Fernando Sors (1778-1839) Grande Sonata op.22 1. Allegro (06:41) 2. Adagio (06:35) 3. Menuetto (02:56) 4. Rondo (04:19), Francisco Tárrega (1852-1909) 5. Adelita (01:43) 6. María (01:21) 7. Marieta (02:42), Aleksandr Borodín (1833-1887) from the “Petite Suite” 8. Au Couvent (05:09) 9. Reverie (02:08) 10. Serenade (01:30) 11. Nocturne (03:08), Štěpán Rak Rak (1945) 12. Homage to Tarrega (10:02), Anatoli Liádov (1855-1914) 13. Prelude op.40 nº3 (01:34) 14. Prelude op.39 nº2 (01:46) 15. Prelude op.36 nº3 (01:48), Sergey Rudnev (1955) 16. The Old Lime tree (07:02)
Total time: 67:14
White light falls in cold measure In damp forest on summer day In my heart I am slowly carrying Sadness, like bird colored gray.
What to do with a bird that is wounded? She went silent, then died as well. From a fogged-over belltower Someone has stolen the bell.
And here stands the silent Muted and orphaned height Like a tower white and empty In foggy and quiet night.
Morning abysmally tender Semi-awake, semi-dream, Foggy ringing of thoughts, Oblivion like a scream.
Rovshan Mamedkuliev, guitar
Suggestive verses from the pen of the Russian poet Osip Mandelstam (1891-1938) are the image that ties together a musical anthology woven together from works with strong attachments to both Russia and Spain. Mandelstam was a transcendental Warsaw-born Russian poet who was aligned with the Acmeist school in the first years of the twentieth century, poets who sought compactness and clarity through what they saw as a form of neo-classical modernism. The title verse adopted here is an evocation of solitary desolation of eternal sadness nurtured, in this case, in “the endlessly tender morning… semi awake, semi dream —oblivion unquenched— the foggy chiming of thoughts.”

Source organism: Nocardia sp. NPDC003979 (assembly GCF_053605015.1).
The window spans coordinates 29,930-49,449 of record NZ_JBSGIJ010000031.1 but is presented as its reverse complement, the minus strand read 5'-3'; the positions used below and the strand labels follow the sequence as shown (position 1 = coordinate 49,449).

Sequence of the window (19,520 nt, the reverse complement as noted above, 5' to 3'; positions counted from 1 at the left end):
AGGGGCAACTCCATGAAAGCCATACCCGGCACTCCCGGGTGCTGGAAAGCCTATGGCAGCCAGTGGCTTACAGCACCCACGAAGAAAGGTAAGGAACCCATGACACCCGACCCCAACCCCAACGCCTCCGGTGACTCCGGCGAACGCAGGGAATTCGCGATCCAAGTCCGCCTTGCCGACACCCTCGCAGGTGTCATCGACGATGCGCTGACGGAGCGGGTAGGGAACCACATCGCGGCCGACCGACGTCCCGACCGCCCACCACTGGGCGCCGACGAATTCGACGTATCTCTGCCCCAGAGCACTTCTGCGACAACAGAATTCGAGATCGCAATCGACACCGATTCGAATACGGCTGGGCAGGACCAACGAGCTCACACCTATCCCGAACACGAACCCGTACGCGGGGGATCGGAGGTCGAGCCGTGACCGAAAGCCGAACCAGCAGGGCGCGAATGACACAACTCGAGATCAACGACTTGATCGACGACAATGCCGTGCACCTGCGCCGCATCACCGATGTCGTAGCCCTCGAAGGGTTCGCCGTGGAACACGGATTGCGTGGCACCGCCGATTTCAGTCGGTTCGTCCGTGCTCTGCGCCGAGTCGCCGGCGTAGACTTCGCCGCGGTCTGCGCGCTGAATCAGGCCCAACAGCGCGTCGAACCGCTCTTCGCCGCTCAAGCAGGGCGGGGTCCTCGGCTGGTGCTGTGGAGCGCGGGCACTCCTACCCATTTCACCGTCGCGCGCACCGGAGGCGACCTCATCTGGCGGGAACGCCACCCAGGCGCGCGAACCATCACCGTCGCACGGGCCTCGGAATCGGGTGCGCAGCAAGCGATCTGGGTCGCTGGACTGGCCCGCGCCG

While this nostalgic pining for ancestral reconciliation is reflected in many of the works in this collection, it has only indirect relevance to the Grande Sonate, Op. 22, of Fernando Sor. A work of fervent optimism in C major, it is a work that bears no biographical allusions other than its dedication to the “Prince de la paix” (The Prince of Peace), an unequivocal reference to Spanish Prime Minister Manuel Godoy who was ousted in 1808 in the political turmoil that led to the Napoleonic invasion of Spain in the same year. The detail that connects Spain and Russia in this work, however, is simply that at the time the Grande Sonate was published in Paris in 1825, its Spanish composer was living in Moscow. Cast in the classical mould, it echoes the piano music of Haydn, Mozart and the young Beethoven in a way that no other guitar composer had ever previously achieved. It adopts the four movement structure of the Viennese style and imitates it to perfection, going further than many other similar works in the motivic relationships between movements. It first movement, Allegro, adheres to the structural model of the classical sonata in all its detail, with even some tempestuous and unexpectedness Haydnesque twists of harmony and texture. The second movement is a classic Adagio in C minor, followed by Minuetto and trio in the tonic key, culminating in an energetic rondo marked Allegretto that draws the work to its splendidly triumphal conclusion.